The invention can be better understood with reference to the following drawings and description. The components in the figures are not necessarily to scale, instead emphasis being placed upon illustrating the principles of the invention. Moreover, in the figures, like reference numerals designate corresponding parts. In the drawings:

FIG. 1 illustrates a conventional RF front-end circuit with a directional coupler and a mixer;

FIG. 2 illustrates an RF front-end circuit comprising a directional coupler, a mixer, and a reflection circuit connected to the mixer according to one example of the invention;

FIG. 3 illustrates the RF front-end circuit of FIG. 2 comprising a reflection circuit with a delay line and an ohmic resistance;

FIG. 4 illustrates the RF front-end circuit of FIG. 2 with an alternative reflection circuit comprising a delay line and a power divider;

FIG. 5 illustrates in a magnified illustration another, more detailed example of the reflection circuit according to FIG. 2; and

FIG. 6 illustrates a further exemplary embodiment of an RF front-end circuit.

DETAILED DESCRIPTION OF ILLUSTRATIVE EMBODIMENTS

FIG. 1 illustrates a known RF circuit for transmitting and receiving RF signals (RF front-end 1) comprising a directional coupler 10 and a mixer 11. The directional coupler 10 is, for example, a rat race coupler having four inputs/outputs which are usually called ports (A, B, C, D). In the following, a first port of the directional coupler 10 is referred to as “first oscillator port” A. An oscillator signal OSZ is provided to the first oscillator port A, the oscillator signal OSZ being generated, for example, by a local RF oscillator and being amplified by an RF amplifier 2. The second port of the directional coupler 10 is referred to as “second oscillator port” B. This port is connected with the oscillator input of the mixer 11. The third port of the directional coupler 10 is referred to as “second RF port” C, which is connected to a signal input of the mixer 11. The fourth port of the directional coupler is referred to as “first RF port” D, which can be connected to an antenna 3.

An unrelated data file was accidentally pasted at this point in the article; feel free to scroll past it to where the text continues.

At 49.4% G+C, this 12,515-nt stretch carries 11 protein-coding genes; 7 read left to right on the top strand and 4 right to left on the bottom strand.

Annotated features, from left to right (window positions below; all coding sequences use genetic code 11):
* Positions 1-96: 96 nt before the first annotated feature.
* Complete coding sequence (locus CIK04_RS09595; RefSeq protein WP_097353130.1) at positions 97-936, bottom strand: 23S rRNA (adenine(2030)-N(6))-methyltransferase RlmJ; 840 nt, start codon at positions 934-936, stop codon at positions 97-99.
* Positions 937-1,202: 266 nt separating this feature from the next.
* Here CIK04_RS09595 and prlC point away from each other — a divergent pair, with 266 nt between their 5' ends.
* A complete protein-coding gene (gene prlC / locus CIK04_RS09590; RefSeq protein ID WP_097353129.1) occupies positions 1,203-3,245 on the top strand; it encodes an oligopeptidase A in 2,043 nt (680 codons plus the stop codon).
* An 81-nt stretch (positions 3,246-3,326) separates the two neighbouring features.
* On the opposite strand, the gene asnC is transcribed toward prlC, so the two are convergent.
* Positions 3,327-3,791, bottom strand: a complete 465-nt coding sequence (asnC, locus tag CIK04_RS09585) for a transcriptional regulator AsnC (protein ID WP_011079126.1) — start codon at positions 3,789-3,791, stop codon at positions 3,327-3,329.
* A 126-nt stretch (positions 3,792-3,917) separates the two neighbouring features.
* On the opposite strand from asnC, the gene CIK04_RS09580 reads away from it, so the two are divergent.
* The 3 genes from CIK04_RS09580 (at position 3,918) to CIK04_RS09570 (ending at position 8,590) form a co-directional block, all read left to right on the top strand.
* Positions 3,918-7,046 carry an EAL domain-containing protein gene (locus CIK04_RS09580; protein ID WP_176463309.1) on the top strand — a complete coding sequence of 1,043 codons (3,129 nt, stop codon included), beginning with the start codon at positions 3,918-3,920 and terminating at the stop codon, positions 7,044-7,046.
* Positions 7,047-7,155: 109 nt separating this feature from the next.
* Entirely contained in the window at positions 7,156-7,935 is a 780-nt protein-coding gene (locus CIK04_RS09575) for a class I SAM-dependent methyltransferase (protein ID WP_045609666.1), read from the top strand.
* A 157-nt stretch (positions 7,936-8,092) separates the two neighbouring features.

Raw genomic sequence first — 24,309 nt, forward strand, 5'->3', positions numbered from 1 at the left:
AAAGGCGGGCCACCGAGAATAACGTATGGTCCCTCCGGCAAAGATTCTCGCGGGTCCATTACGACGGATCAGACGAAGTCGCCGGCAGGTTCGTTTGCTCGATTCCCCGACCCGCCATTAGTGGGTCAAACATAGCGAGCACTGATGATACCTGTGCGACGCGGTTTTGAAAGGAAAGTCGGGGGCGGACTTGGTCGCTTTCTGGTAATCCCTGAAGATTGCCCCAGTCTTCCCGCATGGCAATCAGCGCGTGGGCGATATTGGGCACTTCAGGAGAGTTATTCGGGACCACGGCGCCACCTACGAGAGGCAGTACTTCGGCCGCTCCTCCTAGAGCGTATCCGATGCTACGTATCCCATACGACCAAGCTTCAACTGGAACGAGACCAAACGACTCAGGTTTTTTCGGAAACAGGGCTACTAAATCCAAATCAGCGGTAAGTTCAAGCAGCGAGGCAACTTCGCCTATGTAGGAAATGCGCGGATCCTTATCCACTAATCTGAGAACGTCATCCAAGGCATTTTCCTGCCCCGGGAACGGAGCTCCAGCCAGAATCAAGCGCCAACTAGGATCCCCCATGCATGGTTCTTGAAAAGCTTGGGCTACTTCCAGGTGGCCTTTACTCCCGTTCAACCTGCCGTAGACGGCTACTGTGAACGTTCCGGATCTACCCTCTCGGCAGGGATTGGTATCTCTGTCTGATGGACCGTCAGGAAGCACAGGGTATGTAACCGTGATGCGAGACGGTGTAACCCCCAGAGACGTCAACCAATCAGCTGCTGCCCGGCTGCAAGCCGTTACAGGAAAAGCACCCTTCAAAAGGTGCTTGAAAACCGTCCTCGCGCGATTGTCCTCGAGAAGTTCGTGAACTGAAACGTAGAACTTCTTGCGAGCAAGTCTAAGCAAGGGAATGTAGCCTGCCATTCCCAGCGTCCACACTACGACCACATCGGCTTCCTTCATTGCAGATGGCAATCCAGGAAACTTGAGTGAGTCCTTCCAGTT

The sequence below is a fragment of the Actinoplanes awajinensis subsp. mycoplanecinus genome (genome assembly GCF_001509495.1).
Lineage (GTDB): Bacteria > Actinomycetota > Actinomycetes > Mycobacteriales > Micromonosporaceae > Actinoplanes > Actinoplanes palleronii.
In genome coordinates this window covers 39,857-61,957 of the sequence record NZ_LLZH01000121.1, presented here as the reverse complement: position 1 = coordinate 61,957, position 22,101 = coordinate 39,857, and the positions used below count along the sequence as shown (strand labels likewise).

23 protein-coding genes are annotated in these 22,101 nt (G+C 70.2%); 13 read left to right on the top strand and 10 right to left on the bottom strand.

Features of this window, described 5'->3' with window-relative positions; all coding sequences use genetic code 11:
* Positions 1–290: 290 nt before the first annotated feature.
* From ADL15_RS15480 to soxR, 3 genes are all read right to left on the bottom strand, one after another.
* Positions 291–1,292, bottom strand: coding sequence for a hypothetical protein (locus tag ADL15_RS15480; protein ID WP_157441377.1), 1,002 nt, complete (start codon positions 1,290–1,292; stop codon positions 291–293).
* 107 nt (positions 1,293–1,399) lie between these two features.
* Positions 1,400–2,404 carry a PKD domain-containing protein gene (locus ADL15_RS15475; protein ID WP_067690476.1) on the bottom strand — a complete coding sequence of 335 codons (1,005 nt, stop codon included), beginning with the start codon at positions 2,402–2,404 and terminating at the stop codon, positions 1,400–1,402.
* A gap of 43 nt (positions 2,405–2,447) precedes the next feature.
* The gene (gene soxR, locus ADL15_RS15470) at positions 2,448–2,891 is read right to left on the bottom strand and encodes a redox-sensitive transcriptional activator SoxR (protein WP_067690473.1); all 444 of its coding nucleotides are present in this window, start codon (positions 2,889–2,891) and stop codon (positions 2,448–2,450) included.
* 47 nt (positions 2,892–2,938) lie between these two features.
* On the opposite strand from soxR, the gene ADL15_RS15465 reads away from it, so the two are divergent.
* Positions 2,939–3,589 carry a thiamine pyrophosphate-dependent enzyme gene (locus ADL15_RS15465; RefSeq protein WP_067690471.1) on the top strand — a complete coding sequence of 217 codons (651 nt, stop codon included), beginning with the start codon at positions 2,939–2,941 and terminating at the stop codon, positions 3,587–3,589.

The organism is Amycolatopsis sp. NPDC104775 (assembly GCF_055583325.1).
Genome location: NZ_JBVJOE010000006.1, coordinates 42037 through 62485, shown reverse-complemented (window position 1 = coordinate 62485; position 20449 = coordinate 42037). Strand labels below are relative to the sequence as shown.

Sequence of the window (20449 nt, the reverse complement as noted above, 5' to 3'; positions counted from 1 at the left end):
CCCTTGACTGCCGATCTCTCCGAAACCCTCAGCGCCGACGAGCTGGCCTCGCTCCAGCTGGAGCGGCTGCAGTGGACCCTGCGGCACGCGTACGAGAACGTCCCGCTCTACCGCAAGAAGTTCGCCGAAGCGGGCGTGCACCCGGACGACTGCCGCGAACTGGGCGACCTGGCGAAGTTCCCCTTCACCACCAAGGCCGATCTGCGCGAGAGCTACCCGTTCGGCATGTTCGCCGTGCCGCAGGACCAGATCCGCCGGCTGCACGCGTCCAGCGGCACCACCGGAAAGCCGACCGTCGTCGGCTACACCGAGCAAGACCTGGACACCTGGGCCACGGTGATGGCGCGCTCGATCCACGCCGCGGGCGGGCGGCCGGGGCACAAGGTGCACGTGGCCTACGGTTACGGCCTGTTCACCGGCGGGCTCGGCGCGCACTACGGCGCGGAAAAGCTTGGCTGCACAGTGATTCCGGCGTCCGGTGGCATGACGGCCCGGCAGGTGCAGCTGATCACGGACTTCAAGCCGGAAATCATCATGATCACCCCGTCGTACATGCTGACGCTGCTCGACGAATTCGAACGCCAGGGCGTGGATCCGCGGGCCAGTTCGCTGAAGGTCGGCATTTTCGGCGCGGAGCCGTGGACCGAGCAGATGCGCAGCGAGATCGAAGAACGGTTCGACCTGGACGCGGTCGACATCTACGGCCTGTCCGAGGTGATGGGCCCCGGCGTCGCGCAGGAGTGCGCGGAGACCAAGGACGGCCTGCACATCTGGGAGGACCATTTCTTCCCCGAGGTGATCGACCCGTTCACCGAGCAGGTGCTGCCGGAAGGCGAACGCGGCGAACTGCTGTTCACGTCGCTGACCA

The oscillator signal OSZ supplied to the first oscillator port A of the directional coupler 10 is, on the one hand, to be transmitted by the antenna 3 as a transmit signal TX, and, on the other hand, is used as a mixer signal OSZMIX for mixing the signals received from the antenna 3 into the baseband or the IF-band. For this purpose the directional coupler is designed such that a signal incident at the first oscillator port A is coupled to the second oscillator port B as well as to the first RF port D. The second RF port C should be isolated against a signal incident at the first oscillator port A. In the figures the coupled ports are labeled with arrows having a solid line. The direction of the arrows indicates the direction of the signal flow.